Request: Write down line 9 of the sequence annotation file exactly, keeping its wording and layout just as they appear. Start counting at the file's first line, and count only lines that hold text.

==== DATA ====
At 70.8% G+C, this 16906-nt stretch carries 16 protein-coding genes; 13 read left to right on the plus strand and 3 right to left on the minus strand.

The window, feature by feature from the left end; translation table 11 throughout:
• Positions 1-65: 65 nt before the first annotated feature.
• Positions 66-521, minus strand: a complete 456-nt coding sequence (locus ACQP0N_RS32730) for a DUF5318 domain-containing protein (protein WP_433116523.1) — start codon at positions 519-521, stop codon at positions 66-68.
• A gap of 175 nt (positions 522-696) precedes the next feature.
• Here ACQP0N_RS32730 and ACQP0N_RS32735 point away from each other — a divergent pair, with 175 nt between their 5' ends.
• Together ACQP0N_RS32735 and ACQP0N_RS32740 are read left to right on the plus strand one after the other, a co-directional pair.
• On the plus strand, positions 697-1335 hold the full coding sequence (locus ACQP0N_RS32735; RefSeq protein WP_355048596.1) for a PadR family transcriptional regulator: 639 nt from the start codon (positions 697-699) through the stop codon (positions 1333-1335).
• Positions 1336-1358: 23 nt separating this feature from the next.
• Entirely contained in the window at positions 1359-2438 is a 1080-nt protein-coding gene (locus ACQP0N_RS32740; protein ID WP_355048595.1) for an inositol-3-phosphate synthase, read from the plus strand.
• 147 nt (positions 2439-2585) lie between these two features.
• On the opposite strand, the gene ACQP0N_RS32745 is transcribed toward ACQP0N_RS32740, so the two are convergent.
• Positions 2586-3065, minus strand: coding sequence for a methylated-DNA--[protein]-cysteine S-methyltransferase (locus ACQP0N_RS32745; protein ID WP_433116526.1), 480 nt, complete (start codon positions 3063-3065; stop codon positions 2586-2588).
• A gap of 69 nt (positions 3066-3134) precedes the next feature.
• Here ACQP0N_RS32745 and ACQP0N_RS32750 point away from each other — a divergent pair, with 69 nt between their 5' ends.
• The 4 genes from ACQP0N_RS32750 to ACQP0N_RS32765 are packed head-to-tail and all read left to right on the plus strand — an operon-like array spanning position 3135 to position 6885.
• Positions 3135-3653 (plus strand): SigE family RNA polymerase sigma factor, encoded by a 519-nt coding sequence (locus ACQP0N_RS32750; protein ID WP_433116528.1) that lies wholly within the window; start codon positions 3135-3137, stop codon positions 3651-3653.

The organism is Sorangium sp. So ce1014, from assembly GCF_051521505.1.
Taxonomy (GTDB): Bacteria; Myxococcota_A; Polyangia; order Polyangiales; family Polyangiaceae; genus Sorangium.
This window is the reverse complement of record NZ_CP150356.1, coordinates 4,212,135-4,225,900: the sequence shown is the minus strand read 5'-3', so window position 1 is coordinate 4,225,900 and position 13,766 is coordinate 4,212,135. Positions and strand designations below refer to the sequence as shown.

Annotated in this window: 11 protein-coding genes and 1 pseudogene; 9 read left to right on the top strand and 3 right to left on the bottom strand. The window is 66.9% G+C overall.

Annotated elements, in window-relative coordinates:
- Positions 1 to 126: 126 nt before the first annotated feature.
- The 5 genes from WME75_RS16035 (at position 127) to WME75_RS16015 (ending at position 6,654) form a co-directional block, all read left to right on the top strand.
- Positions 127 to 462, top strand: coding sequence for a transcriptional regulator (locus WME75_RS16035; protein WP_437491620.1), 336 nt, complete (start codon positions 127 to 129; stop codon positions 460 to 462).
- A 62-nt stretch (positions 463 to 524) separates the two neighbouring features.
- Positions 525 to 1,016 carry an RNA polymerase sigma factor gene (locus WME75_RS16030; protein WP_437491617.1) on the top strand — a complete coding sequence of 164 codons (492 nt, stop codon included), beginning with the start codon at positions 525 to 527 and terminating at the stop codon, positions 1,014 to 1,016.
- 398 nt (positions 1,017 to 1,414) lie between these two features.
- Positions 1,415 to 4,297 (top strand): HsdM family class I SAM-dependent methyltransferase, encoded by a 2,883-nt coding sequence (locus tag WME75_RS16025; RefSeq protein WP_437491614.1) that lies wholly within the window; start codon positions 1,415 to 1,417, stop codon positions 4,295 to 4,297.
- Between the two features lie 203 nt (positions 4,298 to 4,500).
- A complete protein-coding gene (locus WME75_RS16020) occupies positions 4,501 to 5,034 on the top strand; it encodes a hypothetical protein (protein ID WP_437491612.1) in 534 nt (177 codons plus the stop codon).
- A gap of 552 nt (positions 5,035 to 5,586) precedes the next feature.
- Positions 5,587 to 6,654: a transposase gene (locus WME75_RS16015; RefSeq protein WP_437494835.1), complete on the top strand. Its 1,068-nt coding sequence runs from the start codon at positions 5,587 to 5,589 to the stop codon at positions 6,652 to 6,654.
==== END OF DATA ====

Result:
• Positions 1336-1358: 23 nt separating this feature from the next.